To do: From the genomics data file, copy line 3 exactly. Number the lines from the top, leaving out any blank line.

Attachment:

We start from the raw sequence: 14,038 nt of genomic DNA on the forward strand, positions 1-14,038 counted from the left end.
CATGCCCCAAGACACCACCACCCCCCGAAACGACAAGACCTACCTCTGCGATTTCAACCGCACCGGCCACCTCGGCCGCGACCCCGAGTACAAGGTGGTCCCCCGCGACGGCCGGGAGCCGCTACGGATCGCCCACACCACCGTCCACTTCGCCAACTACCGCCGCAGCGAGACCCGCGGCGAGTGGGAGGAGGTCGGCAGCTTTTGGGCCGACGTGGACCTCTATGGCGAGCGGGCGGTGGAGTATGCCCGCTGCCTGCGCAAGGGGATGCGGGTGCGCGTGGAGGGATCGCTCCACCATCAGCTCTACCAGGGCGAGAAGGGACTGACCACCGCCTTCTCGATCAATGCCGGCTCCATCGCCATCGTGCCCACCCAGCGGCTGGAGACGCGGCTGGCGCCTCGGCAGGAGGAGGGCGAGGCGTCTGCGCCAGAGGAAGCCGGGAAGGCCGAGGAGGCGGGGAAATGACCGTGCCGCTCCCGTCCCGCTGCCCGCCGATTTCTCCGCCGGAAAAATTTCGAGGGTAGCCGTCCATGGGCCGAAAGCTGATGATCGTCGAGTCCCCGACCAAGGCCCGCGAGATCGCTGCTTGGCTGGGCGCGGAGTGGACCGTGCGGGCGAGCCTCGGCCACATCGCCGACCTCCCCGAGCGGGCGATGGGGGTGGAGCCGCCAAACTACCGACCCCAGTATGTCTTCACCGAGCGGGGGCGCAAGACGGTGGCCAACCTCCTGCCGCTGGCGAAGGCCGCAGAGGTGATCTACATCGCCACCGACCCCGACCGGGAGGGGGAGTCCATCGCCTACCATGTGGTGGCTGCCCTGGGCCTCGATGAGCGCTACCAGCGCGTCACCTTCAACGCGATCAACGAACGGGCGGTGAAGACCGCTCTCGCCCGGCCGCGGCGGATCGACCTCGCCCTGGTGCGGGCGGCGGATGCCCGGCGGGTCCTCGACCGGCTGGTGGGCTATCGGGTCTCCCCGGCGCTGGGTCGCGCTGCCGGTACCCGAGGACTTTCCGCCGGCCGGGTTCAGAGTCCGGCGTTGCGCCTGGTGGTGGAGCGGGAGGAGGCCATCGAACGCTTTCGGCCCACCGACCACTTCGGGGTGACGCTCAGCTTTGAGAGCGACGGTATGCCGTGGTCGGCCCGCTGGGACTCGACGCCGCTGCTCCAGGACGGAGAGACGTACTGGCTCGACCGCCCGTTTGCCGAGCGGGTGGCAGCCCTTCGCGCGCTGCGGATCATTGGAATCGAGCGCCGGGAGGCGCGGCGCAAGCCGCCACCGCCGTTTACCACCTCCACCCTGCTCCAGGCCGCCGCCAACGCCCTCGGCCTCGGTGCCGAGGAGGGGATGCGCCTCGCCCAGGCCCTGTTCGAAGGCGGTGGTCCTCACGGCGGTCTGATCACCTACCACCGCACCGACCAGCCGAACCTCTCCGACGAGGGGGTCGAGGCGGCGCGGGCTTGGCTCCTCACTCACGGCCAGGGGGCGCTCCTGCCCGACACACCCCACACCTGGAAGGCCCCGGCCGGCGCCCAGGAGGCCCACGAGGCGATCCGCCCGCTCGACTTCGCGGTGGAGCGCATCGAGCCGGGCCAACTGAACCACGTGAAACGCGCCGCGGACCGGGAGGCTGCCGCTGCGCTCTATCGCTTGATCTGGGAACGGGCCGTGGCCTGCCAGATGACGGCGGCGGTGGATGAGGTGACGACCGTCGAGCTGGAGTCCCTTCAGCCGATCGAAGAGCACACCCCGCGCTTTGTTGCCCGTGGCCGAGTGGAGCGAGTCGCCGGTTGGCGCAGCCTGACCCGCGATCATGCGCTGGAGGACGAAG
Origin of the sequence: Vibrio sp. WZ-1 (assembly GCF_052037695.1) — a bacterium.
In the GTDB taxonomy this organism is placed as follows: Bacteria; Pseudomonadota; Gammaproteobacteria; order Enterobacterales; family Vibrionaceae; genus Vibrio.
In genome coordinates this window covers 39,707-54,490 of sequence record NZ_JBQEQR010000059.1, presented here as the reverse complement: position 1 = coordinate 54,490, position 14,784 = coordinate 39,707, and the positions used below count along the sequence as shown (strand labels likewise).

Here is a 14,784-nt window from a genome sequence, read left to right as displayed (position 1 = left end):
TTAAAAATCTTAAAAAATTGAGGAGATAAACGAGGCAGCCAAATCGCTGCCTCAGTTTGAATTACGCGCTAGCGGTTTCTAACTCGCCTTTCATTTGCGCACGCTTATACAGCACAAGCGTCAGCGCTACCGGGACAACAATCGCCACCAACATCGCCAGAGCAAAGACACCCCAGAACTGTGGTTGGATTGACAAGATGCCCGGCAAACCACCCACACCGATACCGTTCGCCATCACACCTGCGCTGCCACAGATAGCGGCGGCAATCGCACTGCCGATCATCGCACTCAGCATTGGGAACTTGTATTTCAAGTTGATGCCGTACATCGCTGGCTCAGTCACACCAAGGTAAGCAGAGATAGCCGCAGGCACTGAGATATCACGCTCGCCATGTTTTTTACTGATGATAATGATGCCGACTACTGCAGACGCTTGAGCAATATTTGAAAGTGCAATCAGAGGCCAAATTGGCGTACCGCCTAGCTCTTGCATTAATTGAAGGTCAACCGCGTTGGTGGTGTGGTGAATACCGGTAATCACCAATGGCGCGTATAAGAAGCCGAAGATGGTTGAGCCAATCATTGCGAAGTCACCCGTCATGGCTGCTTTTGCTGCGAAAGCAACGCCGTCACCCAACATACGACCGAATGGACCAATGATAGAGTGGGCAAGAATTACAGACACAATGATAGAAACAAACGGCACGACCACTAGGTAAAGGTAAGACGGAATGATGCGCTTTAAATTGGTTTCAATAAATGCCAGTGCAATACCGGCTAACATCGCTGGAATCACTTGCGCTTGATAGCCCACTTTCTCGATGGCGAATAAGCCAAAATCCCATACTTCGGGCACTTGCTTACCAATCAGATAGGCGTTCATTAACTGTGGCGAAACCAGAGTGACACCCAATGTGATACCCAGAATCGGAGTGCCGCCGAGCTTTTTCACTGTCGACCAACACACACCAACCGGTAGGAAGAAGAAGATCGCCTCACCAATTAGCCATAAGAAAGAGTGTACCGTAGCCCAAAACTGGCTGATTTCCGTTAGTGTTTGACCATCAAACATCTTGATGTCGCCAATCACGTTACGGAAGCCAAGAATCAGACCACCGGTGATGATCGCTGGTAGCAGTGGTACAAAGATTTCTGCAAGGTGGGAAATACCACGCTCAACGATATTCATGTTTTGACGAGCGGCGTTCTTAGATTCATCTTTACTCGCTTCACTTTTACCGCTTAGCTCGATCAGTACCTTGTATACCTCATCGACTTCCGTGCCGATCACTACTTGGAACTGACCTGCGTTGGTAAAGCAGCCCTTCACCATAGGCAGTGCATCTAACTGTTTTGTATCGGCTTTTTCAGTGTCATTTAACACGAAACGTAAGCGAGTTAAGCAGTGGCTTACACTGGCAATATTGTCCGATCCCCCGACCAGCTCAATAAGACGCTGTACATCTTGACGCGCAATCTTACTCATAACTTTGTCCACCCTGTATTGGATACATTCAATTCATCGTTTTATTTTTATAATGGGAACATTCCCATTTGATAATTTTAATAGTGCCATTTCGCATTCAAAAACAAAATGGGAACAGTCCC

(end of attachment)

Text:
Origin of the sequence: Vibrio sp. WZ-1 (assembly GCF_052037695.1) — a bacterium.